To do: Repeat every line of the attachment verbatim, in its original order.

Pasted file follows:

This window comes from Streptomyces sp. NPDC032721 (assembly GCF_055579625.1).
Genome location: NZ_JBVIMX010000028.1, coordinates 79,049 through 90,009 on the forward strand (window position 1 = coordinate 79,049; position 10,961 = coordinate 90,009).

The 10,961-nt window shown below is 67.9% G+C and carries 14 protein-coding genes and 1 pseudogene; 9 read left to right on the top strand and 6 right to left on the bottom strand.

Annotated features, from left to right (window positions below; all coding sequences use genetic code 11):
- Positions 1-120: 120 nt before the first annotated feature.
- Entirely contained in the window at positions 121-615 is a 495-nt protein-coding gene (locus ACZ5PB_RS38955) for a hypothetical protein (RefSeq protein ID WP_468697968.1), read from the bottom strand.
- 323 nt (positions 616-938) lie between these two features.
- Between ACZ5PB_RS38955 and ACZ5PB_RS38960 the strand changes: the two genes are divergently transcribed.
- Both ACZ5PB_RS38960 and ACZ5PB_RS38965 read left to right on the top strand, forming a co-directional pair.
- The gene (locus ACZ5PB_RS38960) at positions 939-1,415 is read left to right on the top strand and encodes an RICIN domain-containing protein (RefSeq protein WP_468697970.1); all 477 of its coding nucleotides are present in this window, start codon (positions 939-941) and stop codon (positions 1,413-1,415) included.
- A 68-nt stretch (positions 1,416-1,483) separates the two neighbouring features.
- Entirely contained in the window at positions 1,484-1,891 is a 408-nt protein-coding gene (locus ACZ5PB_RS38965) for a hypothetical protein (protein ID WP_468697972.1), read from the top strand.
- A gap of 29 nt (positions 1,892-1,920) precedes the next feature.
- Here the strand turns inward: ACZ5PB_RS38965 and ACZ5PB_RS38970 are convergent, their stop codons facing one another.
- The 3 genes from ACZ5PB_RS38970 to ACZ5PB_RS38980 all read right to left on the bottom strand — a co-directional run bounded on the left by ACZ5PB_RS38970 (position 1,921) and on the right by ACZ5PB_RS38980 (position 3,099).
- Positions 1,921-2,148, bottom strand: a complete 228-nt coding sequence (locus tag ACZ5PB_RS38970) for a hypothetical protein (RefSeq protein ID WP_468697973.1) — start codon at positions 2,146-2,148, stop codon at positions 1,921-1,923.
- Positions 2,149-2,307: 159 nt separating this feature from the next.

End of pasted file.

This window comes from Streptomyces sp. NPDC032721 (assembly GCF_055579625.1).
Genome location: NZ_JBVIMX010000028.1, coordinates 79,049 through 90,009 on the forward strand (window position 1 = coordinate 79,049; position 10,961 = coordinate 90,009).

The 10,961-nt window shown below is 67.9% G+C and carries 14 protein-coding genes and 1 pseudogene; 9 read left to right on the top strand and 6 right to left on the bottom strand.

Annotated features, from left to right (window positions below; all coding sequences use genetic code 11):
- Positions 1-120: 120 nt before the first annotated feature.
- Entirely contained in the window at positions 121-615 is a 495-nt protein-coding gene (locus ACZ5PB_RS38955) for a hypothetical protein (RefSeq protein ID WP_468697968.1), read from the bottom strand.
- 323 nt (positions 616-938) lie between these two features.
- Between ACZ5PB_RS38955 and ACZ5PB_RS38960 the strand changes: the two genes are divergently transcribed.
- Both ACZ5PB_RS38960 and ACZ5PB_RS38965 read left to right on the top strand, forming a co-directional pair.
- The gene (locus ACZ5PB_RS38960) at positions 939-1,415 is read left to right on the top strand and encodes an RICIN domain-containing protein (RefSeq protein WP_468697970.1); all 477 of its coding nucleotides are present in this window, start codon (positions 939-941) and stop codon (positions 1,413-1,415) included.
- A 68-nt stretch (positions 1,416-1,483) separates the two neighbouring features.
- Entirely contained in the window at positions 1,484-1,891 is a 408-nt protein-coding gene (locus ACZ5PB_RS38965) for a hypothetical protein (protein ID WP_468697972.1), read from the top strand.
- A gap of 29 nt (positions 1,892-1,920) precedes the next feature.
- Here the strand turns inward: ACZ5PB_RS38965 and ACZ5PB_RS38970 are convergent, their stop codons facing one another.
- The 3 genes from ACZ5PB_RS38970 to ACZ5PB_RS38980 all read right to left on the bottom strand — a co-directional run bounded on the left by ACZ5PB_RS38970 (position 1,921) and on the right by ACZ5PB_RS38980 (position 3,099).
- Positions 1,921-2,148, bottom strand: a complete 228-nt coding sequence (locus tag ACZ5PB_RS38970) for a hypothetical protein (RefSeq protein ID WP_468697973.1) — start codon at positions 2,146-2,148, stop codon at positions 1,921-1,923.
- Positions 2,149-2,307: 159 nt separating this feature from the next.